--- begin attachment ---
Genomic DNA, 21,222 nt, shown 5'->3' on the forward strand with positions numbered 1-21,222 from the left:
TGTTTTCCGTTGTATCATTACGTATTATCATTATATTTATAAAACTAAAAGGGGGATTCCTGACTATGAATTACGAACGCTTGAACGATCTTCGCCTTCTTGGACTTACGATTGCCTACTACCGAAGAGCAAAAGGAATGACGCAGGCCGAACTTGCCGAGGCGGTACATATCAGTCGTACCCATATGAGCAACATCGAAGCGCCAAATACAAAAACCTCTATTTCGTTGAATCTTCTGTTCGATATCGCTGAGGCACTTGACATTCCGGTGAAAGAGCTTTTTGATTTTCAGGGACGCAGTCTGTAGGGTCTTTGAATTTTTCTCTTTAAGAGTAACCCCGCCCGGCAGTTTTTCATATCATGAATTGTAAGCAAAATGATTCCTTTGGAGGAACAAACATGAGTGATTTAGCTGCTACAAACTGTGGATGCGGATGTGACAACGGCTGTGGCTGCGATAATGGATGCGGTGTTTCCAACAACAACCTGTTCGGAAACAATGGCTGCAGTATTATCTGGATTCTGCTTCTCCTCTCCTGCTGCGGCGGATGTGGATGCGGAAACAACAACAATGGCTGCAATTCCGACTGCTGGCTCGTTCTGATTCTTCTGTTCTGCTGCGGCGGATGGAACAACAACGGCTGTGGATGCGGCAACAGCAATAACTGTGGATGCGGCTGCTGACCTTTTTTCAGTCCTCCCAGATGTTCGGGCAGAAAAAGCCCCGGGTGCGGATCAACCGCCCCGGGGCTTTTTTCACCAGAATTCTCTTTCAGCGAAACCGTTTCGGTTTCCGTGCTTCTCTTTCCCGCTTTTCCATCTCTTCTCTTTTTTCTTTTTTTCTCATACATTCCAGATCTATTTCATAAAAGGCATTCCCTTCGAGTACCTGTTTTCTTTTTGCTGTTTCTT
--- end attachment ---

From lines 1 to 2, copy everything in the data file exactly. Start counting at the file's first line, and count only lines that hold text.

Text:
Genomic DNA, 21,222 nt, shown 5'->3' on the forward strand with positions numbered 1-21,222 from the left:
TGTTTTCCGTTGTATCATTACGTATTATCATTATATTTATAAAACTAAAAGGGGGATTCCTGACTATGAATTACGAACGCTTGAACGATCTTCGCCTTCTTGGACTTACGATTGCCTACTACCGAAGAGCAAAAGGAATGACGCAGGCCGAACTTGCCGAGGCGGTACATATCAGTCGTACCCATATGAGCAACATCGAAGCGCCAAATACAAAAACCTCTATTTCGTTGAATCTTCTGTTCGATATCGCTGAGGCACTTGACATTCCGGTGAAAGAGCTTTTTGATTTTCAGGGACGCAGTCTGTAGGGTCTTTGAATTTTTCTCTTTAAGAGTAACCCCGCCCGGCAGTTTTTCATATCATGAATTGTAAGCAAAATGATTCCTTTGGAGGAACAAACATGAGTGATTTAGCTGCTACAAACTGTGGATGCGGATGTGACAACGGCTGTGGCTGCGATAATGGATGCGGTGTTTCCAACAACAACCTGTTCGGAAACAATGGCTGCAGTATTATCTGGATTCTGCTTCTCCTCTCCTGCTGCGGCGGATGTGGATGCGGAAACAACAACAATGGCTGCAATTCCGACTGCTGGCTCGTTCTGATTCTTCTGTTCTGCTGCGGCGGATGGAACAACAACGGCTGTGGATGCGGCAACAGCAATAACTGTGGATGCGGCTGCTGACCTTTTTTCAGTCCTCCCAGATGTTCGGGCAGAAAAAGCCCCGGGTGCGGATCAACCGCCCCGGGGCTTTTTTCACCAGAATTCTCTTTCAGCGAAACCGTTTCGGTTTCCGTGCTTCTCTTTCCCGCTTTTCCATCTCTTCTCTTTTTTCTTTTTTTCTCATACATTCCAGATCTATTTCATAAAAGGCATTCCCTTCGAGTACCTGTTTTCTTTTTGCTGTTTCTT